Jonah – Did he die?
v1. “Then Jonah prayed to the LORD his God from the fish’s belly.”
– The word “Then” connects this verse to the end of chapter one. This means that Jonah prayed after being in the belly of the fish for three days and three nights. What he said in this prayer is detailed in the next eight verses. It will become evident shortly that this prayer is actually his third prayer.
v2. “And he said: ‘I cried out to the LORD because of my affliction, and He answered me. Out of the belly of Sheol I cried, and You heard my voice.’”
– Sheol, or Hades in Greek, is the place of the dead. Jonah went to the righteous portion of Sheol known as ‘Abraham’s Bosom’ (Luke 16:19-31). While his soul was in Sheol, he asked for another chance to fulfil his commission. This was his second prayer.
v3. “For You cast me into the deep, into the heart of the seas, and the floods surrounded me; all Your billows and Your waves passed over me.”
– Jonah describes his experience while he was in the water. He bobbed up and down on the surface of the water for a while, and as he did so, the waves of the sea passed over his head.
v4. “Then I said, ‘I have been cast out of Your sight; yet I will look again toward Your holy temple.’”
– This was Jonah’s first prayer while he was still alive, floating in the water. Even though he realised he was about to die, nevertheless, his faith in his salvation was not shattered. He knew he would yet see God.
v5. “The waters surrounded me, even to the soul; the deep closed around me; weeds were wrapped around my head.”
– As the waters surrounded him, he began to sink below the surface of the water. The expression ‘even to the soul’ is a figure of speech used to imply death (Jeremiah 4:10b). As the deep closed around Jonah, he began sinking even deeper, until he sank down to the level where weeds were wrapping around his head. It’s a picture of a drowning man.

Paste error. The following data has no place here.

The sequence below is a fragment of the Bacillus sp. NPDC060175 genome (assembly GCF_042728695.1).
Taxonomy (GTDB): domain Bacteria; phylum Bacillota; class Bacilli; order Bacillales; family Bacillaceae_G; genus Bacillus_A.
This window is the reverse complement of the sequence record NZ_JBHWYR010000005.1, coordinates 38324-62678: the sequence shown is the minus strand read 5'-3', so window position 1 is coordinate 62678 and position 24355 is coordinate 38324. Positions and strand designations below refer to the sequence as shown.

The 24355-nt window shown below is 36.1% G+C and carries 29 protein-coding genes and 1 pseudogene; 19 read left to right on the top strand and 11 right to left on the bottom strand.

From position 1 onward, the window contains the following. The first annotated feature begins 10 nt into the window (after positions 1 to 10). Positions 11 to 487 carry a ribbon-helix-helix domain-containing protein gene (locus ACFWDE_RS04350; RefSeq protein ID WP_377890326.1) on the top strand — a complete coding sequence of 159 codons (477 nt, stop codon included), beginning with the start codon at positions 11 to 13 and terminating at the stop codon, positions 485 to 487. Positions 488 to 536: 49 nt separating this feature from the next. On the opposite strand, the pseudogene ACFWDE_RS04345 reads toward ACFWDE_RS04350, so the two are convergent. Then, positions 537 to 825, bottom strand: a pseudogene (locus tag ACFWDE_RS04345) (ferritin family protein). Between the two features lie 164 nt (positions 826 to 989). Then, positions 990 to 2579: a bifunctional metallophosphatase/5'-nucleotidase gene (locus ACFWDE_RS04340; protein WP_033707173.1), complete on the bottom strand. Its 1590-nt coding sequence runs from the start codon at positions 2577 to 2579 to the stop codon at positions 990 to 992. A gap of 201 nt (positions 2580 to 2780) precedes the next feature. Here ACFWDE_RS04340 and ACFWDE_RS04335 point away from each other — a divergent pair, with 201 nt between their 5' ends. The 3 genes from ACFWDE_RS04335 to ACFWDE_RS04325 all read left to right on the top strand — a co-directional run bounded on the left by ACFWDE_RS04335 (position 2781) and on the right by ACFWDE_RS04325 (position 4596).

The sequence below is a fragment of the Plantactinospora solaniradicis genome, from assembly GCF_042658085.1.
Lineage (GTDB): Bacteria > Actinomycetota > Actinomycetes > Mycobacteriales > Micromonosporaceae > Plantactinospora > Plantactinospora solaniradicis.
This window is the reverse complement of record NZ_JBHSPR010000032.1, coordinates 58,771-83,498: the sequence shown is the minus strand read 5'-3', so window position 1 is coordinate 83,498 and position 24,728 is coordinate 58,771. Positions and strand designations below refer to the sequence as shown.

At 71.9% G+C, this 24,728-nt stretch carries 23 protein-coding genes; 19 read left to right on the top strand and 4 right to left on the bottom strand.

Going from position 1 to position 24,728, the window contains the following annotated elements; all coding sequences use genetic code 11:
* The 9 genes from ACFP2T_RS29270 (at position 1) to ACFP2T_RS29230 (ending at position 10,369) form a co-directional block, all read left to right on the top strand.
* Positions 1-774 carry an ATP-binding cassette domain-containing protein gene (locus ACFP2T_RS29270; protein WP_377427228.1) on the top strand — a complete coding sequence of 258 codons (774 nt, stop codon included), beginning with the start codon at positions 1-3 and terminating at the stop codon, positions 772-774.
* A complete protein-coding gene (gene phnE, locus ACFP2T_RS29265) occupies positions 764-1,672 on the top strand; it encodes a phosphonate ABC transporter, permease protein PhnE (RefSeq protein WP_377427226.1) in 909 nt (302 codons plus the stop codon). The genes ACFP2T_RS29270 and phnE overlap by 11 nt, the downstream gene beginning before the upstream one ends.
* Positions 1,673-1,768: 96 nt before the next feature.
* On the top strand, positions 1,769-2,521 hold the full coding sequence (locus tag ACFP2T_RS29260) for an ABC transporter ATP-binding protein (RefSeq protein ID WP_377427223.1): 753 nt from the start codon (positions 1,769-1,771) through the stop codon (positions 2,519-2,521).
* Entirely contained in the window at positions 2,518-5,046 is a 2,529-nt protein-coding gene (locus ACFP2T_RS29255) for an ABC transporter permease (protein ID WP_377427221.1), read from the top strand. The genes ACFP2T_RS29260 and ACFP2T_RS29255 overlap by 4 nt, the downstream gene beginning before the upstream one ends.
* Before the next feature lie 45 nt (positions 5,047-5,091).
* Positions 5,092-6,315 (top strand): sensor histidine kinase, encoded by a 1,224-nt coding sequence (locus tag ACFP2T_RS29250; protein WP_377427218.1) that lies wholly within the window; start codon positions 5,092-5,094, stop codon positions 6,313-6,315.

v6. “I went down to the bottoms of the mountains; the earth with its bars closed behind me forever; yet You have brought up my life from the pit, O LORD, my God.”
– Jonah eventually drowned and sank to the bottom of the mountains below the Mediterranean Sea. While his body lay on the seabed, his soul entered Sheol, and the ‘bars or gates of Sheol’ closed behind him forever. It was at this point that his dead body was swallowed up by the fish, thereby preserving it. His statement, “You have brought up my life from the pit,” is the same expression used prophetically of the Messiah’s resurrection in Psalm 16:10.
v7. “When my soul fainted within me, I remembered the LORD; and my prayer went up to You, into Your holy temple.”
– When his soul fainted or departed, he said his second prayer in Sheol (v2). God answered him, and Jonah was resurrected after three days and three nights in the belly of the fish. It was after his physical resurrection that he said his third prayer (v1), mentioning his two previous prayers.
v8. “Those who regard worthless idols forsake their own mercy.”
– Having been given a second chance, Jonah now focuses on his mission. Those who worship false gods and false idols are said to forsake their own mercy. This happened to be the status of Nineveh, a city that was totally given over to idolatry.
v9. “But I will sacrifice to You with the voice of thanksgiving; I will pay what I have vowed. Salvation is of the LORD.”
– Jonah’s prayer ends with a thanksgiving and a vow. He gave thanks to the LORD for answering his prayer and resurrecting him, and he vowed to go to Nineveh and finally fulfill his commission.
v10. “So the LORD spoke to the fish, and it vomited Jonah onto dry land.”
– God directed the fish to come as close to shore as was feasible and then vomit Jonah out toward dry land.
When one recognises that Jonah actually died and was resurrected, it becomes easy to understand why Jesus made a reference to His own resurrection as being the ‘sign of Jonah.’ After Israel rejected His messianic claims, Jesus said He would give them no more signs except one: the sign of Jonah, the sign of resurrection (Matthew 12:39-40; 16:1-4). Just as Jonah died and rose again, even so, Jesus would die and rise again. It was no accident that the expression used of the resurrection of Jonah (Jonah 2:6) was also used of the Messiah (Psalm 16:10; Acts 2:27).